Deer Valley Resort is celebrating its 40th season in operation this ski season. This is the third article in a series covering Deer Valley from Park City’s mining era through the resort’s early days.
In the previous articles we discussed the history of mining in Park City, the changing fortunes of that industry, and the “tug of war” between mineral extraction and skiing as exemplified by the comparison of Park City Ventures and the Royal Street Corporation (the company building Deer Valley Resort). We pick back up nearing the end of mining in Park City.
The 1970s were a decade of domestic and international economic turmoil. The energy “shocks” of 1973 and 1979 increased the price of oil by 400%. This in turn devastated the economy triggering a deep recession, inflation approaching 20%, a collapse of commodity prices, and severe unemployment. Battered by forces beyond their control, Park City Ventures – the joint venture of Anaconda and American Smelting and Refining Corporation – essentially closed their Park City mining operations in 1978. Their financial loss: $26 million. They laid off over 300 workers, retaining only thirteen employees to maintain the underground pumping systems and vital infrastructure. Both United Park City Mines (UPCM) and PC Ventures were determined to secure a savior to keep Park City’s 110 years of mining alive.
The retention of workers by PC Ventures to maintain the pumps was important. Copious volumes of water bedeviled the local mining industry from its beginning. Its mitigation was expensive and necessary. Should the pumps fail, water would begin to rise. An appropriate analogy: don’t turn your back on the tide. The pumps were alarmed to alert workers to their failure. Night watchmen were employed at all the mines. Their primary task was to ensure the pumps remained operational.
In 1979 Noranda Mines Limited assumed the lease from PC Ventures. They would rehire 155 miners and spend $28 million in pursuit of the next mother lode. Their second year of operation, 1980, was a disaster. Two workers were accidentally killed. The hoisting works at the most important production shaft (the nbr 6) collapsed; Repairs would take six months. Radon gas was a persistent and dangerous challenge. Efforts to extend the nbr 3 shaft proved nearly impossible due to ground instability. Lining the shaft with steel and concrete made little difference as underground forces twisted the lower workings making a mockery of modern engineering practices.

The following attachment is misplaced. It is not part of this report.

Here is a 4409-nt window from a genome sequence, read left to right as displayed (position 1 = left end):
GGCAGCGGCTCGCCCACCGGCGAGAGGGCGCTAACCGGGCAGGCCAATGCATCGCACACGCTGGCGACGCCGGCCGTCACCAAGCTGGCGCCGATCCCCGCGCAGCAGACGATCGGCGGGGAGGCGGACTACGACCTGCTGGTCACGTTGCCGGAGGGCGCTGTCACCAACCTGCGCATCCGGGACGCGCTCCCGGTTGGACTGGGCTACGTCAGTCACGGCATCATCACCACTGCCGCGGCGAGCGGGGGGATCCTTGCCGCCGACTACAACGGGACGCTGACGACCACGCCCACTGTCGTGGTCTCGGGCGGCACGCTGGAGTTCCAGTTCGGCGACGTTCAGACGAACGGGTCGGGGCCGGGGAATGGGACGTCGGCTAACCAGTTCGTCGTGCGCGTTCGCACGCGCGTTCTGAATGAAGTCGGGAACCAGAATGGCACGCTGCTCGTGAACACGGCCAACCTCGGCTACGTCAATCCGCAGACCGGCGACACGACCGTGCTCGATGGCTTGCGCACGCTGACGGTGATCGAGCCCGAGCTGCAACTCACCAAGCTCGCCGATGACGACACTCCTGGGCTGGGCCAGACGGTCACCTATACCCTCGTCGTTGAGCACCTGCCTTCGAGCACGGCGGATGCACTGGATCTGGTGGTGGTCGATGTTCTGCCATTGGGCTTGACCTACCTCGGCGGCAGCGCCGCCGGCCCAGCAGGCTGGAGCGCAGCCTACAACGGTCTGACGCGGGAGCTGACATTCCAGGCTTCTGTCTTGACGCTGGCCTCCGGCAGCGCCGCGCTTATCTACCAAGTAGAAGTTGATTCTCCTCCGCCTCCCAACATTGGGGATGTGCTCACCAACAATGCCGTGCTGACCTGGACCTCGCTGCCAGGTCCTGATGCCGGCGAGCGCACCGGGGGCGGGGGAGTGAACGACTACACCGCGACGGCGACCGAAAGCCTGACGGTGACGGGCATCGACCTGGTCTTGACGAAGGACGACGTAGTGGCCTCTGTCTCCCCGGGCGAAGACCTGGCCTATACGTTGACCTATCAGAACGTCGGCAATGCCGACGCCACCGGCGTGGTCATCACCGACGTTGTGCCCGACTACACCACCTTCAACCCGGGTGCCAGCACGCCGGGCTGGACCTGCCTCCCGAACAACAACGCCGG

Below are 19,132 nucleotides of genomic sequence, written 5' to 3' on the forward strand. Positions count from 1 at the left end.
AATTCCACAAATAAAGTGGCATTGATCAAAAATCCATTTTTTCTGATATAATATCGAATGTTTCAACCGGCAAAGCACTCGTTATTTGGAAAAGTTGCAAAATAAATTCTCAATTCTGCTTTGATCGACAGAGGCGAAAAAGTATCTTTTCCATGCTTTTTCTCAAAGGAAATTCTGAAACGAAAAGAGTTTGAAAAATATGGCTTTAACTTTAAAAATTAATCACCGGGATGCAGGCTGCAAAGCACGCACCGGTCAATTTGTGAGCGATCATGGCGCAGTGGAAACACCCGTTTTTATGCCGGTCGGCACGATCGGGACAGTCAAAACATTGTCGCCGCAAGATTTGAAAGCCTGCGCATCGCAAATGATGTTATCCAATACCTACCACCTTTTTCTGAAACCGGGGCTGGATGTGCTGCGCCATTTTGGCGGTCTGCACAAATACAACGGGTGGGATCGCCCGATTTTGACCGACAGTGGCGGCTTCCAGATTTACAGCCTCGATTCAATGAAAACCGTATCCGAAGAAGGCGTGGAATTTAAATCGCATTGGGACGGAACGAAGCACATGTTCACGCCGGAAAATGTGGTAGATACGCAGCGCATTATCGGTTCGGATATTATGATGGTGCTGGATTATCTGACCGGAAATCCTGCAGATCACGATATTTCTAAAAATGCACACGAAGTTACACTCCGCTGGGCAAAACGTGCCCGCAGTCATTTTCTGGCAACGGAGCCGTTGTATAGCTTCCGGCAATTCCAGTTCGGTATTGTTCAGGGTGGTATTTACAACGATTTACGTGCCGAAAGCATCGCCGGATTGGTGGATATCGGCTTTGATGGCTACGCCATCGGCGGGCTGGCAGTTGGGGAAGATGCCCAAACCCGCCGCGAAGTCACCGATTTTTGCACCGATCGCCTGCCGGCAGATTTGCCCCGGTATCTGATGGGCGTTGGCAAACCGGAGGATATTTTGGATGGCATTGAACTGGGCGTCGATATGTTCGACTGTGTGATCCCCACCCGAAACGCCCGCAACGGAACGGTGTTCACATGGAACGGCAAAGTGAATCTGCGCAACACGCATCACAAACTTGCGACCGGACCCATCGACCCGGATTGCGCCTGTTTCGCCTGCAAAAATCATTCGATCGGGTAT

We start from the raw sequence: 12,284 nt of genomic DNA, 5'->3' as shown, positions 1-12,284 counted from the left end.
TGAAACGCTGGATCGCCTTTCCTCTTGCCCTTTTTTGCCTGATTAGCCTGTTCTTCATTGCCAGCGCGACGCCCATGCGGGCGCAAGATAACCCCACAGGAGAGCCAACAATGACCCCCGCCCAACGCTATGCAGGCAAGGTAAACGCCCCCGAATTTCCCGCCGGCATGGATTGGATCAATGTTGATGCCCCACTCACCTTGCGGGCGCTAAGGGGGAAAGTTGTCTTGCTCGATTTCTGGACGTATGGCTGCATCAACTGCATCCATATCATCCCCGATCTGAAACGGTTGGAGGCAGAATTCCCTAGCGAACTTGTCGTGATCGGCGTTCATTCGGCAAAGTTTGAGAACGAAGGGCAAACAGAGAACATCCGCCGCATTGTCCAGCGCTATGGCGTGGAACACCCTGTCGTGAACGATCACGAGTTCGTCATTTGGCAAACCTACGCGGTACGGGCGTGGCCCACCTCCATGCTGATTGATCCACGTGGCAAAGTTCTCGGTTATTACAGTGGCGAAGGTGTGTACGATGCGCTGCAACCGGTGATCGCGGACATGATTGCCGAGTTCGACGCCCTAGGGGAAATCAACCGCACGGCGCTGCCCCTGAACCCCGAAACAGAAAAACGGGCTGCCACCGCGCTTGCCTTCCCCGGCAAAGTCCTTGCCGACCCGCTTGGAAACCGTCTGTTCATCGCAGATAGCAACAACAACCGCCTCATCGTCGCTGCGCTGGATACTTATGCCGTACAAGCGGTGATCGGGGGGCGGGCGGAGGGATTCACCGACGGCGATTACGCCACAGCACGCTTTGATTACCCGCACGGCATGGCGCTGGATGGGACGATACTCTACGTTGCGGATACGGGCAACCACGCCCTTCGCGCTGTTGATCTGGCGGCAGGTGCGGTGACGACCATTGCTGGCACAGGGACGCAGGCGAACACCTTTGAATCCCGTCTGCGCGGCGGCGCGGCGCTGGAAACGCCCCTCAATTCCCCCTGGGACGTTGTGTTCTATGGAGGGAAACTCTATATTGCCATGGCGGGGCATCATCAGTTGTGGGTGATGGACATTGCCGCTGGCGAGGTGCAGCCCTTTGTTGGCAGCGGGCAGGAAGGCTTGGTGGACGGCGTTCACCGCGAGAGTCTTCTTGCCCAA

More cruelty with the manipulation of the silver market by the Hunt Brothers (Nelson, Herbert, and Lamar). Their attempt to corner the global silver market drove prices to $50 an ounce in the first quarter of 1980. Unsustainable, this debt fueled orgy went bust, igniting a collapse in silver prices to $10 per ounce. The ensuing panic of Silver Thursday on March 27, 1980 threatened U.S. and global financial markets. The Hunt Brothers filed for bankruptcy. The end was near for Park City’s mining industry.
Deer Valley Resort opened on December 26, 1981 to international acclaim. In May earlier that year Noranda had suspended production, issuing a statement that exploration and development would continue. A skeleton crew was retained to maintain the pumps. Resuming production was dependent upon recovery of ore prices. This was not to be.
In April 1982 Noranda terminated its lease with UPCM. The order was given to “pull the pumps” – the ultimate death knell. Despite the tumultuous past three years, the instructions came as a shock both to the remaining workers and those who had toiled in the mines for generations. For the skiers and workers at the Deer Valley Resort, however, their future was bright.
Tune in next week as we look more into Deer Valley Resort’s development.
The author wishes to acknowledge the generous contributions of Gary Kimball, Keith Droste, Jim Hewitson, Steve Leathem, Larry Warren, and Alan Gordon to these articles.